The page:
Eating Out: Baken
Simple but impactful, Baken has already secured its spot on the foodie map of Warsaw…
When René Redzepi announced the closure of his innovative temple of gastronomy, NOMA, it seemed to confirm the tanking stock of the fine dining sector. But if fine dining is on the way out, then comfort dining is well and truly in – and what can be more comforting than bread and all-day breakfast?
Pronounced ‘bach-in’ rather than ‘bacon’, Baken shines like a beacon amid the soulless, socialist edifices that line the streets of Krucza and Żurawia. Stepping inside, Baken feels like a merger between the chic streets of Paris and the cozy corners of Copenhagen, with its delectable breads and inviting atmosphere hinting at French and Danish charm.
It’s hard not to be hit with a wave of excitement entering, with the energy conducted through an open kitchen and expressed by handsome staff clad in white t-shirts. Enthusiastic and knowledgeable, they gush about the dishes as if they were their own secret family recipes.
Simple as F**k
That’s Baken’s own mission statement, with plates presented in a manner that smacks of Yotam Ottolenghi: think organized chaos. Using ingredients sourced from the market at Hala Mirowska, and batch-brewed coffee from Java Roaster (make use of the half-price refill!), it’s a place where the product is the hero.
What We Ate
The must-try is the creamy scrambled eggs from the happy hens of Rozwienica. Accompanied by kale fried with butter and garlic, find them crowned with day-old breadcrumbs and a shower of Emilgrana cheese and chives. When it comes to hidden gems, look on the side menu for thinly-sliced avocado seasoned with chili, oil and Malden salt – post to Insta and it’ll definitely enliven your algorithm.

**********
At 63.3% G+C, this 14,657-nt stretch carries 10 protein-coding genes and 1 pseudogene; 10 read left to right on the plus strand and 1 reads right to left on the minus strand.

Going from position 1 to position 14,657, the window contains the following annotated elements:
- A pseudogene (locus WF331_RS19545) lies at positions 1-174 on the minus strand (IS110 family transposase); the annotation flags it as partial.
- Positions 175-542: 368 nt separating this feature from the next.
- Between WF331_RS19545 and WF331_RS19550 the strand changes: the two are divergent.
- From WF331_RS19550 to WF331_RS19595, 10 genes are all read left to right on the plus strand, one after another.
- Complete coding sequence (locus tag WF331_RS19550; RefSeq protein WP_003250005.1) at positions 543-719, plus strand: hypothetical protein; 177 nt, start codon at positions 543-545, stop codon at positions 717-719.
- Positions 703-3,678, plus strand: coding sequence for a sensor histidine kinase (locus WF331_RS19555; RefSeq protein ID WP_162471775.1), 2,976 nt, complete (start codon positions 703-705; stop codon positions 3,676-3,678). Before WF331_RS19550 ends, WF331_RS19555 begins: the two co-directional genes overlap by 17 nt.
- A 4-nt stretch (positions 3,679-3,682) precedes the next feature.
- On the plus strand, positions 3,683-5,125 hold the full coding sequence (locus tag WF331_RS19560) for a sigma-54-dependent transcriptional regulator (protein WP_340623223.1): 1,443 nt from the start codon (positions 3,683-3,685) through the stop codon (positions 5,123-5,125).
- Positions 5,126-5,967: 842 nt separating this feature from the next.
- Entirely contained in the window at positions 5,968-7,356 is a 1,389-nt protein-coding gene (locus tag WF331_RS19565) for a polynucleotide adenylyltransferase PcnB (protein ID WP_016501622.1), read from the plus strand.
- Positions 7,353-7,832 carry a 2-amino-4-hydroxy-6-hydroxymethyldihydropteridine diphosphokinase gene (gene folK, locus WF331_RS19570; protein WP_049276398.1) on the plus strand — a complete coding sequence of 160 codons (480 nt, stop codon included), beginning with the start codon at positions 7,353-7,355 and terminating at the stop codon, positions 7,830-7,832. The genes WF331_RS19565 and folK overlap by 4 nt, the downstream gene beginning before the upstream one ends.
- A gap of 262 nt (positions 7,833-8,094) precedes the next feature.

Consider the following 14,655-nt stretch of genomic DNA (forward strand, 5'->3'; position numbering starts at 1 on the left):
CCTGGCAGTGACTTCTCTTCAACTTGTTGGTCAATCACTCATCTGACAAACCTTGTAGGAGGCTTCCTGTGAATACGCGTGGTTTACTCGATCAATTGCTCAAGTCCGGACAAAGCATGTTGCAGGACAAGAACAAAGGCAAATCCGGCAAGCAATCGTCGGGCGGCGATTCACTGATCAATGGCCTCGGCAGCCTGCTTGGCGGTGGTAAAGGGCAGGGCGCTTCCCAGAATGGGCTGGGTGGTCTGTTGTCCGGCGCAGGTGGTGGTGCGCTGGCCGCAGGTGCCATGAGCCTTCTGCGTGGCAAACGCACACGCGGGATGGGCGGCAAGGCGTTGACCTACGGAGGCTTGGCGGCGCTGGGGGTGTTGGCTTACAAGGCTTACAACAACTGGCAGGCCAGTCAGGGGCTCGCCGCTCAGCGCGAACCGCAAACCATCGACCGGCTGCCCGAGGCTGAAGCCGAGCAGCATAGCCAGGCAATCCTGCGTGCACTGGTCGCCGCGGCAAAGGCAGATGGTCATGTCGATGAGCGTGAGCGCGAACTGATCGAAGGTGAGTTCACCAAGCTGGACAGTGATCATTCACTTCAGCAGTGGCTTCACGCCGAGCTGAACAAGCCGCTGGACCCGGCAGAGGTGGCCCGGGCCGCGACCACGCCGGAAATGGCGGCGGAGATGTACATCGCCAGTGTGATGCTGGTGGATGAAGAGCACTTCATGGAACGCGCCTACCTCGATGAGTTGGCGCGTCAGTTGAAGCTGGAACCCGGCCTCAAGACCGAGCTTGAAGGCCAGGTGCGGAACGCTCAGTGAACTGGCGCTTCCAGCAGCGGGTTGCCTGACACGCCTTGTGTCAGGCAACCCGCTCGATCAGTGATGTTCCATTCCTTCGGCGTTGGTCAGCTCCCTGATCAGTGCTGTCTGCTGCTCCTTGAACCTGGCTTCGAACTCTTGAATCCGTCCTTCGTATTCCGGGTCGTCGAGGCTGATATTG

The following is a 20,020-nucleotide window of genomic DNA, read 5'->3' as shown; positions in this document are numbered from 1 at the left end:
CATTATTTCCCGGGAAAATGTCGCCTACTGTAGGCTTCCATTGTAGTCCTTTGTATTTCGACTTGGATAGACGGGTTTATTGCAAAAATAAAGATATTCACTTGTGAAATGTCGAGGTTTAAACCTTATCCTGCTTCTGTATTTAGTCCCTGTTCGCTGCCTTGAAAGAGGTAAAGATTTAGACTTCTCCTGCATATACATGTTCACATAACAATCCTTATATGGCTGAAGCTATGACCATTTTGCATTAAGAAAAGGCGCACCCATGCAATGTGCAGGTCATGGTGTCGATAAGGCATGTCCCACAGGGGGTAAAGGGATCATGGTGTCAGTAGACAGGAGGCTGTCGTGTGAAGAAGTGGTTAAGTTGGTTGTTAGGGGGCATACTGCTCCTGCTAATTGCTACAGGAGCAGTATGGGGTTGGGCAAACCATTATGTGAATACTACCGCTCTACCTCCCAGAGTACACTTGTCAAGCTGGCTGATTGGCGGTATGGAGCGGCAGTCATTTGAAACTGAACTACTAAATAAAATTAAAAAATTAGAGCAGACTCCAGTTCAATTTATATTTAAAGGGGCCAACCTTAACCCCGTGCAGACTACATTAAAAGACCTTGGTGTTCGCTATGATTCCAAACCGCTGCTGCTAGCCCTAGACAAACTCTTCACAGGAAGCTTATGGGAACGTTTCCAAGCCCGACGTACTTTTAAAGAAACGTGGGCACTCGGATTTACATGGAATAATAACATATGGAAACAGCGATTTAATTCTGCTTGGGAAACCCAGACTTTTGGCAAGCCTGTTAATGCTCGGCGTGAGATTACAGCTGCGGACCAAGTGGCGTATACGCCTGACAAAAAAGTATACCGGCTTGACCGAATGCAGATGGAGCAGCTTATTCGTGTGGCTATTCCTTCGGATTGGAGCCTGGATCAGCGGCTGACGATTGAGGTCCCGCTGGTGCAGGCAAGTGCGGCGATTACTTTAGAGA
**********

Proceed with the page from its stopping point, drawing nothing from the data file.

As for the sweeter side, heavenly plum Crêpes Suzette come soaked in aromatic cardamom syrup before being served with homemade crème fraîche, pancakes and gingerbread crumble. It’s a feast for the senses. And, of course, don’t forego the bread. There’s three to choose from, with the options numbering the Berlin (90% rye and 10% wheat), a classic sourdough with poppy seeds, and a Polish staple called Ziarenko, a soft wheat bread with a delicate skin and mixed seeds such as linseed, sesame, poppy, and nigella.
Celebrate the Chefs
Leading the line is Michał Toczyłowski, a chef who gained his experience in renowned establishments such as Atelier Amaro, Nolita, Nabo, Sowa i Przyjaciele, and Bez Tytylu. As for the baking, that’s left to Artem Artemev, a star in his own right.
If you’re stocking up on bread, then why not snap up an organic cotton tote bag complete with Baken’s striking san-serif logo. If you’re visiting in the evening, then check their refined selection of natural wine.
Żurawia 6/12, website
(All photos: Kevin Demaria)
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